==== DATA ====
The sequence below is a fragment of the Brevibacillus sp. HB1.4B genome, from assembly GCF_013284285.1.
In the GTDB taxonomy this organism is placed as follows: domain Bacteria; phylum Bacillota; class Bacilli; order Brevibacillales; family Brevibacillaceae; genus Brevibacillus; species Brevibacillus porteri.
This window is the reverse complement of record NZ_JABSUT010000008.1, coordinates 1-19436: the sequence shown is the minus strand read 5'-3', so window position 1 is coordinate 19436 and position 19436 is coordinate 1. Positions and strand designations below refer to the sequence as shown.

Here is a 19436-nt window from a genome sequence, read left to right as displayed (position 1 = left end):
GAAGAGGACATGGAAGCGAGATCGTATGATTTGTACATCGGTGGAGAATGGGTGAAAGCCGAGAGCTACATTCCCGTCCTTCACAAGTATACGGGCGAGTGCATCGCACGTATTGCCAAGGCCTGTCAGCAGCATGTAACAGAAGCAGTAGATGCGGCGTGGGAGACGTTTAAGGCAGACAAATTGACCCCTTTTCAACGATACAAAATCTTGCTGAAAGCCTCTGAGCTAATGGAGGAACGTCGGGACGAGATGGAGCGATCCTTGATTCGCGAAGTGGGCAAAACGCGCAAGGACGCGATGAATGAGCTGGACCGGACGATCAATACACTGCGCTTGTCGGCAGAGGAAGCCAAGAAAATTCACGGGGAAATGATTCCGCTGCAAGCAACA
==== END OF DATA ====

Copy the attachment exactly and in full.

The sequence below is a fragment of the Brevibacillus sp. HB1.4B genome, from assembly GCF_013284285.1.
In the GTDB taxonomy this organism is placed as follows: domain Bacteria; phylum Bacillota; class Bacilli; order Brevibacillales; family Brevibacillaceae; genus Brevibacillus; species Brevibacillus porteri.
This window is the reverse complement of record NZ_JABSUT010000008.1, coordinates 1-19436: the sequence shown is the minus strand read 5'-3', so window position 1 is coordinate 19436 and position 19436 is coordinate 1. Positions and strand designations below refer to the sequence as shown.

Here is a 19436-nt window from a genome sequence, read left to right as displayed (position 1 = left end):
GAAGAGGACATGGAAGCGAGATCGTATGATTTGTACATCGGTGGAGAATGGGTGAAAGCCGAGAGCTACATTCCCGTCCTTCACAAGTATACGGGCGAGTGCATCGCACGTATTGCCAAGGCCTGTCAGCAGCATGTAACAGAAGCAGTAGATGCGGCGTGGGAGACGTTTAAGGCAGACAAATTGACCCCTTTTCAACGATACAAAATCTTGCTGAAAGCCTCTGAGCTAATGGAGGAACGTCGGGACGAGATGGAGCGATCCTTGATTCGCGAAGTGGGCAAAACGCGCAAGGACGCGATGAATGAGCTGGACCGGACGATCAATACACTGCGCTTGTCGGCAGAGGAAGCCAAGAAAATTCACGGGGAAATGATTCCGCTGCAAGCAACA